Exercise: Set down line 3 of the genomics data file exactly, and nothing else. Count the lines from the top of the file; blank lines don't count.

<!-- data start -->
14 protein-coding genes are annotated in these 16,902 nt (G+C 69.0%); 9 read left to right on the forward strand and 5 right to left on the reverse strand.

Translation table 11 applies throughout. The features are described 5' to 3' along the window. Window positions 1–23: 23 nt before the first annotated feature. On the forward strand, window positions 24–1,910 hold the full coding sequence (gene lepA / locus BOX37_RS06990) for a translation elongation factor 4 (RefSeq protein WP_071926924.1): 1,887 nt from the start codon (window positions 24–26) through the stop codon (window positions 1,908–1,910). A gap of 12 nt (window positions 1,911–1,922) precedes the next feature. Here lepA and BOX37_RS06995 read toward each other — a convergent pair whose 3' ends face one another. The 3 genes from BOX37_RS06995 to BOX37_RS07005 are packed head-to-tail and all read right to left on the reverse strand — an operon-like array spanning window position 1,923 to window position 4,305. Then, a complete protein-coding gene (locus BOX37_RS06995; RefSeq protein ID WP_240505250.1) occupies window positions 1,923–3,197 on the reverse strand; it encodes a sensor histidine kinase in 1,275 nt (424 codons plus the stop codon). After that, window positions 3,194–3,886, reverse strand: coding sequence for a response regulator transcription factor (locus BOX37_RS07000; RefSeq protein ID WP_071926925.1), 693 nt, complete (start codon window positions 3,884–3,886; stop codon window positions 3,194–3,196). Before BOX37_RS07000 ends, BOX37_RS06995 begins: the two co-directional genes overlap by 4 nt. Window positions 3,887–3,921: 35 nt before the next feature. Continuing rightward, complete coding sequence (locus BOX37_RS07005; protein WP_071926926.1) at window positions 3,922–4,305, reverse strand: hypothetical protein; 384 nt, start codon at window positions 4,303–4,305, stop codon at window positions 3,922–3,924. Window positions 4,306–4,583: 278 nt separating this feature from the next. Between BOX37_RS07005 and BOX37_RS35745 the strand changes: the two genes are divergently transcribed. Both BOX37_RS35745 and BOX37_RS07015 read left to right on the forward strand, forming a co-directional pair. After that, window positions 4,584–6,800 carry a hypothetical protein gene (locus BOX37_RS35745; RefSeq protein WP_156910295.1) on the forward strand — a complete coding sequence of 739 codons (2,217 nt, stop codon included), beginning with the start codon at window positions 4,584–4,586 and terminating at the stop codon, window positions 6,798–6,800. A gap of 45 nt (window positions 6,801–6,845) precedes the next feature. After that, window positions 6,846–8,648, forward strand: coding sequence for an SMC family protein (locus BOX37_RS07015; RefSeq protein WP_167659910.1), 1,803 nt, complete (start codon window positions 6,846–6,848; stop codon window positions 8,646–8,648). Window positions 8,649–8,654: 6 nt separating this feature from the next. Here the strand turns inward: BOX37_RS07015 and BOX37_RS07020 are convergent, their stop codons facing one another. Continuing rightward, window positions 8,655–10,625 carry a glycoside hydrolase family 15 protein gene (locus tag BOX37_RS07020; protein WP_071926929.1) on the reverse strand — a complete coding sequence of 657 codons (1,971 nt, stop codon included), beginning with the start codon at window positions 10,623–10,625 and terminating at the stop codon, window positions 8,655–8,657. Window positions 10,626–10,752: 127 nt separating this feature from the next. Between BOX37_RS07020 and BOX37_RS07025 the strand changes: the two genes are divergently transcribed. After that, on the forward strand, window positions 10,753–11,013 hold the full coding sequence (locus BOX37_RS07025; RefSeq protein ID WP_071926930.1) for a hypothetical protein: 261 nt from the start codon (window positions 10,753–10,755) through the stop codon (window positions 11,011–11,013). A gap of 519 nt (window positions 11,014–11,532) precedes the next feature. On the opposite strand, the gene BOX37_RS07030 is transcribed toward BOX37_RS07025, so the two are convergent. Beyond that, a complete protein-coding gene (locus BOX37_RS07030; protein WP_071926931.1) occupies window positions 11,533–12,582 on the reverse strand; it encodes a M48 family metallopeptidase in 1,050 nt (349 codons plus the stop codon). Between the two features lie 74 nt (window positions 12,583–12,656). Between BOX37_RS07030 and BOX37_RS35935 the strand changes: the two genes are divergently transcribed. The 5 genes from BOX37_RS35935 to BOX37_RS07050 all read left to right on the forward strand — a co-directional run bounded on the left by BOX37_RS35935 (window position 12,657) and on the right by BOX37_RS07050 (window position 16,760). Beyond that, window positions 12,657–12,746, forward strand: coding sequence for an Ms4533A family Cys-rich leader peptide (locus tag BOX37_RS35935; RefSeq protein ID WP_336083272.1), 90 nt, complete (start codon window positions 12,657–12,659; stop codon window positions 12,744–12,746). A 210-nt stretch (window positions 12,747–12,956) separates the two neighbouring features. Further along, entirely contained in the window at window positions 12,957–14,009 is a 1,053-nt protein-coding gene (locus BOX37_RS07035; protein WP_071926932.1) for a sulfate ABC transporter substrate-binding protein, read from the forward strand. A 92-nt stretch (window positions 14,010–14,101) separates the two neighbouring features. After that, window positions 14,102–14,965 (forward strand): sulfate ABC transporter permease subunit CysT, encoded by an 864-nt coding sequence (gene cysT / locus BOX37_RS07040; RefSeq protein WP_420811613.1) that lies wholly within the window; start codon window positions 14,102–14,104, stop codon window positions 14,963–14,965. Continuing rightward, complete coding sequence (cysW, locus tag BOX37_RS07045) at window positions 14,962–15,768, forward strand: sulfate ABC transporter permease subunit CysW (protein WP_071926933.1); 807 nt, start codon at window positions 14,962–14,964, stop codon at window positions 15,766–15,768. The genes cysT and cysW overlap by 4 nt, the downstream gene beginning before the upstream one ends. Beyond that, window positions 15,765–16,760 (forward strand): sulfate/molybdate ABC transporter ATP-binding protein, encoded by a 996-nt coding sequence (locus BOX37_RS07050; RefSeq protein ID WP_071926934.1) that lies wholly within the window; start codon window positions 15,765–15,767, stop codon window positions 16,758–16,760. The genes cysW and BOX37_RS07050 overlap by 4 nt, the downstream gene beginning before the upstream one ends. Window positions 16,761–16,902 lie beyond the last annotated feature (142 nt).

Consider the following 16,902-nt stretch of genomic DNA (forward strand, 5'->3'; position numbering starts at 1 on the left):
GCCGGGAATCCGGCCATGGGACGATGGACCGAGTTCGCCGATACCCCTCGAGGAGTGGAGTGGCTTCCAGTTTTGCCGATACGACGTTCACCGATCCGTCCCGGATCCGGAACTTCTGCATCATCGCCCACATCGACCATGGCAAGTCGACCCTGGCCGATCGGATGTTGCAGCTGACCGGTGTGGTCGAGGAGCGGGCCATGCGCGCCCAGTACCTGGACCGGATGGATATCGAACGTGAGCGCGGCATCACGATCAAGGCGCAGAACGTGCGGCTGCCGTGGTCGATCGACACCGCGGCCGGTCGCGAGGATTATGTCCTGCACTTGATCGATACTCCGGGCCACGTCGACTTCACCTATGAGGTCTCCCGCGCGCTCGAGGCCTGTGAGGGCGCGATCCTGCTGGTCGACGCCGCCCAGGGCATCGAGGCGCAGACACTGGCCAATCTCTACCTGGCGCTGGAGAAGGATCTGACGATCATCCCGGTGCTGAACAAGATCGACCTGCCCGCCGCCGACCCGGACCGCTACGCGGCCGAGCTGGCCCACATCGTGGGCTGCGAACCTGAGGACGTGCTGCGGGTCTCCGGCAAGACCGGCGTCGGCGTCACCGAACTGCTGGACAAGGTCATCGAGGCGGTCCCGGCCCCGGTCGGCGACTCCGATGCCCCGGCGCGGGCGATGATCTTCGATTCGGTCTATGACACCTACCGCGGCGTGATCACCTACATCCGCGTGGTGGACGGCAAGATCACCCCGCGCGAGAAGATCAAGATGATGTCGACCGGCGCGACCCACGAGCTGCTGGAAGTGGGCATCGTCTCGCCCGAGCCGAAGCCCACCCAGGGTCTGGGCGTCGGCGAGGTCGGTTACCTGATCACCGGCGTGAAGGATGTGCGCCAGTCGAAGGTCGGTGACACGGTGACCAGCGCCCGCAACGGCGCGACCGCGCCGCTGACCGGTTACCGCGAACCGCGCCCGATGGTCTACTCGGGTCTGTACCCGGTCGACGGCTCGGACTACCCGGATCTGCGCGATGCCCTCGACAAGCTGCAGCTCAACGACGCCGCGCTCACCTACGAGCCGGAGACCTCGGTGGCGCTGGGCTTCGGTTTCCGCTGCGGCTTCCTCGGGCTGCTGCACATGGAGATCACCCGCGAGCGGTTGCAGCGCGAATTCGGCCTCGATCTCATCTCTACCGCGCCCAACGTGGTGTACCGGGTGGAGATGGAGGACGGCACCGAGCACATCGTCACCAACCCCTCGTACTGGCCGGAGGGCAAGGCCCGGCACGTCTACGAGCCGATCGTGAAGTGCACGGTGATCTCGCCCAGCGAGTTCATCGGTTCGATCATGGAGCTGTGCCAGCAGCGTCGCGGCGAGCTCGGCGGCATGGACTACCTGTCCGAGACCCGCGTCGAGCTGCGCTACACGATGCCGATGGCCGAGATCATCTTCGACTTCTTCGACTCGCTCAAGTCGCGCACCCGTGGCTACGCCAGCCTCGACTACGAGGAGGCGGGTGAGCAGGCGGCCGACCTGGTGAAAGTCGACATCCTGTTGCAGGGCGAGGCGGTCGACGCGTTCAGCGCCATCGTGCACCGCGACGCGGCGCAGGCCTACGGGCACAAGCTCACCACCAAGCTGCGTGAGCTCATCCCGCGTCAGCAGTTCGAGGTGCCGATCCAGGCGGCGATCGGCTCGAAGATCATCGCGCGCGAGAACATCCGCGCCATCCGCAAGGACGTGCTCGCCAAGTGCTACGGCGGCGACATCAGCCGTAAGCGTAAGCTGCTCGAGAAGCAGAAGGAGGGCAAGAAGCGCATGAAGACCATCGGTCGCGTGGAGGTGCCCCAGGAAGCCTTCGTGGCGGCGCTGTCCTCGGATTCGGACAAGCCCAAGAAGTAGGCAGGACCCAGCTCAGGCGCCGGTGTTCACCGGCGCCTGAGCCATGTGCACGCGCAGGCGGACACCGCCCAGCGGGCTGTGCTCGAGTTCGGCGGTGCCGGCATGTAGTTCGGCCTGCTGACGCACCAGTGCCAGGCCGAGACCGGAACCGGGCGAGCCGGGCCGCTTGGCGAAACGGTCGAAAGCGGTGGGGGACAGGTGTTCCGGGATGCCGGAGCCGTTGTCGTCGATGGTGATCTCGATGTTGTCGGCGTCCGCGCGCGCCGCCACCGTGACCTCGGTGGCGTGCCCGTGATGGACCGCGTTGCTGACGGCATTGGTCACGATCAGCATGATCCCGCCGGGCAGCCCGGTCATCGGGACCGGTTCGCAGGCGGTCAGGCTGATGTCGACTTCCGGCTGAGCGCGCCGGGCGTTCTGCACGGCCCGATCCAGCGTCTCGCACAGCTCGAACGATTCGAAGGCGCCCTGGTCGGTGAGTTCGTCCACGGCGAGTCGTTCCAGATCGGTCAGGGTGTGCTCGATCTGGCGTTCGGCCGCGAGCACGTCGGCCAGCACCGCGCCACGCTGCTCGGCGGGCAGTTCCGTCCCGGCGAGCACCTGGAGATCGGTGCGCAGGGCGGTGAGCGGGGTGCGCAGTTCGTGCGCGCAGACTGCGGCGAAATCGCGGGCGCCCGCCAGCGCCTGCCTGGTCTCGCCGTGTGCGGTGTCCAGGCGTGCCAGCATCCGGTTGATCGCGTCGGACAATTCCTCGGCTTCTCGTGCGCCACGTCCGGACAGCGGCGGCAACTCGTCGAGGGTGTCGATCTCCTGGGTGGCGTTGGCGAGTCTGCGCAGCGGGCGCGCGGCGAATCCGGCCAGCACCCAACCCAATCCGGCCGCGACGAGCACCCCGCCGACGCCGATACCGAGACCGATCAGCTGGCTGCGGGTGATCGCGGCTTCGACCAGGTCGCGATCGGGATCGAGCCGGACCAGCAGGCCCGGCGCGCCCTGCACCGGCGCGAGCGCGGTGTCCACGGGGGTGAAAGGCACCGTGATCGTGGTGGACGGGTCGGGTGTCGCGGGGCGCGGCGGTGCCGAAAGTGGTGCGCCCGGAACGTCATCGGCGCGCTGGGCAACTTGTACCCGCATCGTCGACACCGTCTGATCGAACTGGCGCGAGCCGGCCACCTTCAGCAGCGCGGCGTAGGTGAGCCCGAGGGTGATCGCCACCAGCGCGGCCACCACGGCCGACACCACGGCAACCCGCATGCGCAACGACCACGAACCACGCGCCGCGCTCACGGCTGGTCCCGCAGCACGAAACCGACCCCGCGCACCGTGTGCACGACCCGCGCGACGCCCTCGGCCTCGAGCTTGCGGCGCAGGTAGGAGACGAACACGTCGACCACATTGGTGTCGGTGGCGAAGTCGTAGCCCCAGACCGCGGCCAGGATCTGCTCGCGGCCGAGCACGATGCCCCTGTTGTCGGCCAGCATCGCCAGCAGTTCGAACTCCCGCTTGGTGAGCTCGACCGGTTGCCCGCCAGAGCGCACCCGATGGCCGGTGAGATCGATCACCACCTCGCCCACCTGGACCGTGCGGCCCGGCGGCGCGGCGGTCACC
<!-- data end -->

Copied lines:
Consider the following 16,902-nt stretch of genomic DNA (forward strand, 5'->3'; position numbering starts at 1 on the left):